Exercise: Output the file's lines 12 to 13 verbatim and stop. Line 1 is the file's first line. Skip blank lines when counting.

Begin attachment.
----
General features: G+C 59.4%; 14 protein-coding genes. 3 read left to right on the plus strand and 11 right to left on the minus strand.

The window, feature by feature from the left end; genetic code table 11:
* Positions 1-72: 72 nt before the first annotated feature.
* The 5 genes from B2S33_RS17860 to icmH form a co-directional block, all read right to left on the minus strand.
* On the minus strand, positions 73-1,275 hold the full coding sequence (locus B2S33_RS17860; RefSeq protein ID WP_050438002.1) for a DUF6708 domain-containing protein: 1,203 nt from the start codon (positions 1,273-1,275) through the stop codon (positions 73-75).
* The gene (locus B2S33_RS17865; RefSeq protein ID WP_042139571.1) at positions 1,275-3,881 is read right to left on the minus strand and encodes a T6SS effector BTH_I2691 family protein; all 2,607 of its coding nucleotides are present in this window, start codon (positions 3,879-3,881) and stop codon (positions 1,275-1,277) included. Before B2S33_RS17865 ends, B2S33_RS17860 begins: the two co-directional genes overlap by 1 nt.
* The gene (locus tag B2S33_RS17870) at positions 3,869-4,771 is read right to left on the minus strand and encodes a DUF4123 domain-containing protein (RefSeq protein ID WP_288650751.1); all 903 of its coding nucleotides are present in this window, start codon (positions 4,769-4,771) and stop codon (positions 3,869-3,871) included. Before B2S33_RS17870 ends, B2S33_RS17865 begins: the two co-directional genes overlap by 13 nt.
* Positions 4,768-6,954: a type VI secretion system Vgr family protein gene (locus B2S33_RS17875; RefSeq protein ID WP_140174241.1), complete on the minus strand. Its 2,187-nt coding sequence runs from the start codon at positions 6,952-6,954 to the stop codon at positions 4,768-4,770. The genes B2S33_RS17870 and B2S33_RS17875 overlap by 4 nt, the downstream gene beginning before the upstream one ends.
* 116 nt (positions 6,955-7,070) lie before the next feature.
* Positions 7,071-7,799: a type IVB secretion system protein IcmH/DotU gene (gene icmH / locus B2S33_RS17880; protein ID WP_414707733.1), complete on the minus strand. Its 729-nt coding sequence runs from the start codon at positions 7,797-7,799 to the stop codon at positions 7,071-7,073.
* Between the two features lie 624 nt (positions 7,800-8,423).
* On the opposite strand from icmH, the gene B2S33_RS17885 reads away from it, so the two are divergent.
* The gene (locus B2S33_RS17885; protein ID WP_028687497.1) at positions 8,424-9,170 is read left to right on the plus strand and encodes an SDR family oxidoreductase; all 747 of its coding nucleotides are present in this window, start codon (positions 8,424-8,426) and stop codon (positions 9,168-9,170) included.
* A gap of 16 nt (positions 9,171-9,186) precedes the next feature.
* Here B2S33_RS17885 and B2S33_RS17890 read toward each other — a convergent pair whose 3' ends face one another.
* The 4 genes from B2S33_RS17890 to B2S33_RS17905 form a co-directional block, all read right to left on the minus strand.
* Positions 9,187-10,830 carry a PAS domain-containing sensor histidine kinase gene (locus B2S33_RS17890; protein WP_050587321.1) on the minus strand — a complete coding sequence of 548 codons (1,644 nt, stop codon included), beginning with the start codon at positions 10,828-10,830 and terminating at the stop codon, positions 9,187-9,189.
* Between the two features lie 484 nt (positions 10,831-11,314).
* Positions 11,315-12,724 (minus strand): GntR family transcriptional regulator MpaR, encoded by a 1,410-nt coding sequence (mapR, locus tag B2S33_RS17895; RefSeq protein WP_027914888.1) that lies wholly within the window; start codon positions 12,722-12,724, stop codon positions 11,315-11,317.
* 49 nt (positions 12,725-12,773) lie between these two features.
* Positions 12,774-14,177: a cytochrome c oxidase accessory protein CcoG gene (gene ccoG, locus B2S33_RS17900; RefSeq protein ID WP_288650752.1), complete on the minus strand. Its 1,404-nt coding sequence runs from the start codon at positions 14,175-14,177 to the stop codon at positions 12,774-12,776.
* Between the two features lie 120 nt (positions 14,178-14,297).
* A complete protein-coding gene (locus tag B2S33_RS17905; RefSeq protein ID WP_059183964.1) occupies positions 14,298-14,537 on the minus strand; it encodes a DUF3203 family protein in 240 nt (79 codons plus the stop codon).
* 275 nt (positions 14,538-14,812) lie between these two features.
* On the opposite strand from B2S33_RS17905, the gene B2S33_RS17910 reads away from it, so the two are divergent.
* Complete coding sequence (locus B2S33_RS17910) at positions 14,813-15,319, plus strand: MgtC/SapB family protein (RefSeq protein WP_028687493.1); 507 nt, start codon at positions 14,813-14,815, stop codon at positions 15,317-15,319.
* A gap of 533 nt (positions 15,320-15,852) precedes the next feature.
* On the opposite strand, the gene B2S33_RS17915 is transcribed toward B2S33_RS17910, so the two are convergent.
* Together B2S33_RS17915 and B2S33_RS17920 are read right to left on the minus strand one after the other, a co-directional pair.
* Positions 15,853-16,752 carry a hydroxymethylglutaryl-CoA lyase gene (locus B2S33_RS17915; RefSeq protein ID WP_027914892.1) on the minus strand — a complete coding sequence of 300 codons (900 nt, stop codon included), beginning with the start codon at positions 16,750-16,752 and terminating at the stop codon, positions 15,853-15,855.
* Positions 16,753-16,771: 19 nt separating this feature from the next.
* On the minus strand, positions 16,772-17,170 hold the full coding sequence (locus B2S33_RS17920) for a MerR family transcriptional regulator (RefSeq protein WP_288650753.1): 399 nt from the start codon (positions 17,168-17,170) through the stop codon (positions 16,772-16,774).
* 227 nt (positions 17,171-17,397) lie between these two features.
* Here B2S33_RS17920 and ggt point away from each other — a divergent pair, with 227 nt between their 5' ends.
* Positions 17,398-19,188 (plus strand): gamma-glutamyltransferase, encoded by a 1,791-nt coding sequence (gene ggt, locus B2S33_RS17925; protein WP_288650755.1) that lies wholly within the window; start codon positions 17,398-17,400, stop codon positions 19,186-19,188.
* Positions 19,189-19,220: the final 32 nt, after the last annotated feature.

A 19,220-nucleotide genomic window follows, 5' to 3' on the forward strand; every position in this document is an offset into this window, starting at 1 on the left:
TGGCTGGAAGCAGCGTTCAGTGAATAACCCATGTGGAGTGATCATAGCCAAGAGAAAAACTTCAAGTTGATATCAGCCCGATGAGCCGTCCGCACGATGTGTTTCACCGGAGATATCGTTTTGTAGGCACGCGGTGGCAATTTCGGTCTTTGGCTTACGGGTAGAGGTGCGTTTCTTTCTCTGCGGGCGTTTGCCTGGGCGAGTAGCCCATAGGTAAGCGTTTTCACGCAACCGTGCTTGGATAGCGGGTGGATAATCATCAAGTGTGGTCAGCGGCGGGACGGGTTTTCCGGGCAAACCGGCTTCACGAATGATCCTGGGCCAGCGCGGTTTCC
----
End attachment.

* On the opposite strand from icmH, the gene B2S33_RS17885 reads away from it, so the two are divergent.
* The gene (locus B2S33_RS17885; protein ID WP_028687497.1) at positions 8,424-9,170 is read left to right on the plus strand and encodes an SDR family oxidoreductase; all 747 of its coding nucleotides are present in this window, start codon (positions 8,424-8,426) and stop codon (positions 9,168-9,170) included.